Breaking News: How McDonald’s ended up in a ‘fake cheese’ mess

The normalcy at the restaurant belied the crisis-fuelled tension palpable in the offices of Westlife Foodworld, less than a kilometre away. Westlife, through its subsidiary Hardcastle Restaurants Pvt. Ltd, operates more than 350 McDonald’s restaurants in 11 Indian states across west and south India. The company is incidentally also the upstairs neighbour of Mint’s Mumbai bureau.

A brief look at social media reveals the source of tension.

“If cheeseburgers, cheese nuggets, or cheesecakes are your go-to orders from #McDonalds, then there is news for you: the cheese is fake!” one prominent media house wrote on X, formerly Twitter, on 24 February.

“#Maharashtra FDA cracks down on #McDonalds, catches fast food major using cheap vegetable oil in place of #cheese,” posted another.

Several X users joined the outrage against the fast-food giant.

Media reports stated that the Maharashtra Food and Drug Administration (FDA), the agency responsible for enforcing laws related to food, drug, and cosmetics in the state, found that a McDonald’s outlet used cheese analogues in some products that were marketed as containing real cheese.

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Several social media users and non-government organizations joined the outrage against the fast-food giant.

Cheese analogues are substitutes for cheese that mimic the flavour and texture of cheese but are usually made from cheaper sources of fat like vegetable oil instead of milk fats.

Westlife has steadfastly denied this allegation. But despite the company’s clarifications, the situation quickly snowballed into a public relations disaster. News reports claimed that as a fallout of the McDonald’s fiasco, Maharashtra authorities will inspect other global food chains on their ingredient claims.

Other big brands joined in on the conversation. India’s largest dairy brand, Amul, recently launched its own campaign claiming the authenticity of its cheese products. In a social media advertisement by Amul, a mother reprimands companies for cheating her with false claims, urging them to either change their product or change their label. The sentence “Real cheese is made of pure milk, not vegetable oil” was shown at the end of the advertisement, further fanning the flames of doubt over the genuineness of McDonald’s cheese.

News reports claimed that as a fallout of the McDonald’s fiasco, Maharashtra authorities will inspect other global food chains.

Several non-government organizations penned social media posts and awareness campaigns against the ills of mis-labelled fast food.

“We believe we are in the right and we will do whatever is in our power to convince our consumers that our cheese is real cheese,” said Saurabh Kalra, the managing director of Westlife Foodworld.

He mentions the fake-cheese episode in the same breath as other major challenges that McDonald’s India faced over the years—the global financial crisis of 2008; the intense competition in 2013-14 after many burger brands started India operations; the covid-19 crisis.

The backstory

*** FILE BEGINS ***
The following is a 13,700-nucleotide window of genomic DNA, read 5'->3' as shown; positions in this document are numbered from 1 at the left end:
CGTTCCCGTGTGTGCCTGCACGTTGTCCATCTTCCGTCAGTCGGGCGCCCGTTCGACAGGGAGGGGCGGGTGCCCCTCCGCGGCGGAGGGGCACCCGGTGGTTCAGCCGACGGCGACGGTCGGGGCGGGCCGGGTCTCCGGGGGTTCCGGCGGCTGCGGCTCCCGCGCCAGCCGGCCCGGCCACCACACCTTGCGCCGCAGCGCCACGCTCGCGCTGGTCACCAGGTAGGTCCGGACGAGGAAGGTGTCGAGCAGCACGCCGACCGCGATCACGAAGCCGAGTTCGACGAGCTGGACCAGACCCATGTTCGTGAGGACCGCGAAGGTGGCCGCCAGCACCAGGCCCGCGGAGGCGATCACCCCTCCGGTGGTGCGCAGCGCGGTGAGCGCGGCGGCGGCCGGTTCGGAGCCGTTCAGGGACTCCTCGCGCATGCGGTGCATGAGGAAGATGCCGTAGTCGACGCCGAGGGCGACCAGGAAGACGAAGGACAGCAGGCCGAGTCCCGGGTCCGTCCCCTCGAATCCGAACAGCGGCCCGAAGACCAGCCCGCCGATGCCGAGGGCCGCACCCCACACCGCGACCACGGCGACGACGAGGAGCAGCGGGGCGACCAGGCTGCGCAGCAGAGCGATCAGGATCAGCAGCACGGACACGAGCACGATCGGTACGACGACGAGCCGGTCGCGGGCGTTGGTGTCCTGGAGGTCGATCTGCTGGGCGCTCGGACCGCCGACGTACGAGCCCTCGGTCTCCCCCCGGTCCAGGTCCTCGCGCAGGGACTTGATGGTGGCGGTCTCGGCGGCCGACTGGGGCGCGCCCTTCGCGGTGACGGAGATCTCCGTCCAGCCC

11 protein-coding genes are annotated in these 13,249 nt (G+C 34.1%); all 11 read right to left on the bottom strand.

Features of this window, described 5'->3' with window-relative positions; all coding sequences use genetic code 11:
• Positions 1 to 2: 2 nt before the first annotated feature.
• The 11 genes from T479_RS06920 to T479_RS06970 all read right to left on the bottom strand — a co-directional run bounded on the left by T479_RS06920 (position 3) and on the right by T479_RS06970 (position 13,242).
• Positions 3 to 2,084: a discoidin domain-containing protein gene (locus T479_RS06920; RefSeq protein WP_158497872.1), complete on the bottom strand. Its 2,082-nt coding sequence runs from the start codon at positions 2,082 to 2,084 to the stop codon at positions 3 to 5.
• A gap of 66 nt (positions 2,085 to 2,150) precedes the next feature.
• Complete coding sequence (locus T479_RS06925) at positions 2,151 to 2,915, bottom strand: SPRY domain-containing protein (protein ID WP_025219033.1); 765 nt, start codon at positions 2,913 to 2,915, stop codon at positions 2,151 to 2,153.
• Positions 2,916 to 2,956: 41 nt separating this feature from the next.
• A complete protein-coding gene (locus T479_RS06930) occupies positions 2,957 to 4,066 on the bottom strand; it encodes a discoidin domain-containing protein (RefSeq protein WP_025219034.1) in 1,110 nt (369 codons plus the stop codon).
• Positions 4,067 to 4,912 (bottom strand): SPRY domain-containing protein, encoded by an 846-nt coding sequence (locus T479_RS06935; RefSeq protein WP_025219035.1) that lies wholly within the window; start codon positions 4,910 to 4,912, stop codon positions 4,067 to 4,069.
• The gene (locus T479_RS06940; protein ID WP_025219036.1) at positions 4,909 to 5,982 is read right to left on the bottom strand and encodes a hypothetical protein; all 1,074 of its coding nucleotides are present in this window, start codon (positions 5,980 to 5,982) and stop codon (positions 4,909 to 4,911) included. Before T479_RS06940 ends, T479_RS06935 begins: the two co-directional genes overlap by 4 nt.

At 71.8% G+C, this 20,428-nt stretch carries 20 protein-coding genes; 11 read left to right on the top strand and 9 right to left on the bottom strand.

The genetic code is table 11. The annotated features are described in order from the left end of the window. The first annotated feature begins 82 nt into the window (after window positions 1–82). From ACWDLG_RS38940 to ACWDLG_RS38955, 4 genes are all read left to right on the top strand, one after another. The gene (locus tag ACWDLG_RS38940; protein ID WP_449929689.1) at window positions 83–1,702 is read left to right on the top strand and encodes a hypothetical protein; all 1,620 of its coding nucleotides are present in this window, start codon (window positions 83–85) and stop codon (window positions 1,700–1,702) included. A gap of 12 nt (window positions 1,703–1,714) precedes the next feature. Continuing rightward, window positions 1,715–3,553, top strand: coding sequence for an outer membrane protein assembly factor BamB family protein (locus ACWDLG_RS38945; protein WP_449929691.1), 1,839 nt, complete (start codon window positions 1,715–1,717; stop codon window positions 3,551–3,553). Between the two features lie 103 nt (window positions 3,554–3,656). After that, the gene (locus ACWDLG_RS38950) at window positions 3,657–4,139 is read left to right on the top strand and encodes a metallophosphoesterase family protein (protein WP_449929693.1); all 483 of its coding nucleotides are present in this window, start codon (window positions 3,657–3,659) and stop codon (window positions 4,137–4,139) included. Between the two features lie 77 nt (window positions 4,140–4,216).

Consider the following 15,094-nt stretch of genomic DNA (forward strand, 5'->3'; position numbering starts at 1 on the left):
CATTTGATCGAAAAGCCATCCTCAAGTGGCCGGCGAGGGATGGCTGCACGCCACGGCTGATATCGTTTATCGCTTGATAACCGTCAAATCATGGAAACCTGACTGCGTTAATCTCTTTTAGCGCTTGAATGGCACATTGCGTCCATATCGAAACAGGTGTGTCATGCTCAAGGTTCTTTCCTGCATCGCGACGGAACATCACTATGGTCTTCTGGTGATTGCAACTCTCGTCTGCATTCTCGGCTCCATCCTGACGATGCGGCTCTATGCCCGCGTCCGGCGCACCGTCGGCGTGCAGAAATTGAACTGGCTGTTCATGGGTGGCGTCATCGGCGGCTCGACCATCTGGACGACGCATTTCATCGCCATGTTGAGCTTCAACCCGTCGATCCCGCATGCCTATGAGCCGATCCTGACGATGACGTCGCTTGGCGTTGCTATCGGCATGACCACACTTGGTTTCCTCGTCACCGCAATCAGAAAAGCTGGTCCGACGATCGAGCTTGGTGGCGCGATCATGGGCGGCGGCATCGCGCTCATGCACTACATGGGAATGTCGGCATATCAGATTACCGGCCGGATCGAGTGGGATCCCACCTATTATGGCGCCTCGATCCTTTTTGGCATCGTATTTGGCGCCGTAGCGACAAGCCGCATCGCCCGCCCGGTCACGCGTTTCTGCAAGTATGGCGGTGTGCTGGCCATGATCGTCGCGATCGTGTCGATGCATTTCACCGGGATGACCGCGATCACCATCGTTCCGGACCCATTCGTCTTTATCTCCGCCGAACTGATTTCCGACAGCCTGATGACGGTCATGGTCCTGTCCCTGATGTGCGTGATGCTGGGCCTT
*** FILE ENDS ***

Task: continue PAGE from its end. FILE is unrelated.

Saurabh Kalra, the managing director of Westlife Foodworld.

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Saurabh Kalra, the managing director of Westlife Foodworld.

While the controversy erupted and became public in February, the issue dates back to early October last year. The FDA had inspected McDonald’s only outlet in Ahmednagar, a city 260km east of Mumbai, reportedly after receiving consumer complaints regarding the ingredients used by the restaurant.

During the inspection, it found that eight items on the menu, which had cheese in their name, allegedly did not contain real cheese. These include McCheese veg burger, McCheese non-veg burger, Grilled chicken and cheese burger, Cheesy nuggets and even Blueberry cheesecake.

The inspector objected to the use of the word cheese in the names of these products, as this could be misleading for consumers. An official notice from the FDA to the restaurant followed, asking for a change of name.

Westlife filed an appeal with the Maharashtra FDA Commissioner’s Office. However, it changed the names of the products under question across Maharashtra. McCheese veg burger, for instance, changed to Cheddar delight veg burger; Grilled chicken and cheese burger was now called American non-veg burger.

Westlife claims that the issue was resolved in January and in February, it even started bringing the word cheese back, across its locations in the state.

Kalra said that the names were changed temporarily and under protest to prevent restaurant closure by the FDA.

What followed was a long spate of back-and-forth communication between Westlife and Maharashtra FDA. The company claims to have furnished laboratory certificates showing that its products indeed contained real cheese as per the standards laid out by the Food Safety and Standards Authority of India (FSSAI). In India, FSSAI formulates the rules around food safety which are then enforced by state FDA bodies.

Westlife claims that the issue was resolved in January and in February, it even started bringing the word cheese back, across its locations in the state.

However, the sudden “media blowout” in late February took the company by surprise, Kalra said.

Stock bites

Westlife Foodworld’s stock took a beating after the fake cheese controversy erupted.

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Westlife Foodworld’s stock took a beating after the fake cheese controversy erupted. (Bloomberg)

On 23 February, Maharashtra FDA minister Dharamraobaba Aatram and Maharashtra FDA commissioner Abhimanyu Kale appeared on television news channels, giving damning statements against McDonald’s.

“Our officers inspected the outlet and issued an order that they should change their descriptions,” Maharashtra FDA commissioner Kale said in a televised interview that day. “It was found that they were using cheese analogue. In that cheese nugget, they were using around 55-60% of cheese and everything else was vegetable oil,” he had said.

Suddenly, McDonald’s alleged use of fake cheese was one of the top trending news stories in the country, sending Westlife into a crisis management mode.

Westlife Foodworld stock lost almost 3% on the BSE that day, a Friday, to close at 793.05. By the next Friday, the stock had crashed more than 11%. It closed at 769.90 on 6 March.

‘No lab tests’

To get to the bottom of the ‘cheesegate’, Mint visited Maharashtra FDA commissioner’s office at Bandra-Kurla Complex (BKC), the city’s prime business district, on 5 March. The airy building had an air of calmness that belied the hustle and traffic jams that are innate to BKC. Commissioner Kale occupies a spacious corner office on the second floor, one that would make every top executive in space-starved Mumbai envious.

Kale keeps a moustache. The dark hair on his square shaped face is well combed. That day, he sat wearing a checked jacket. He reiterated to this writer that analogue cheese was found in the food during inspection at the Ahmednagar McDonald’s outlet but said little else. He didn’t have time for a more detailed conversation.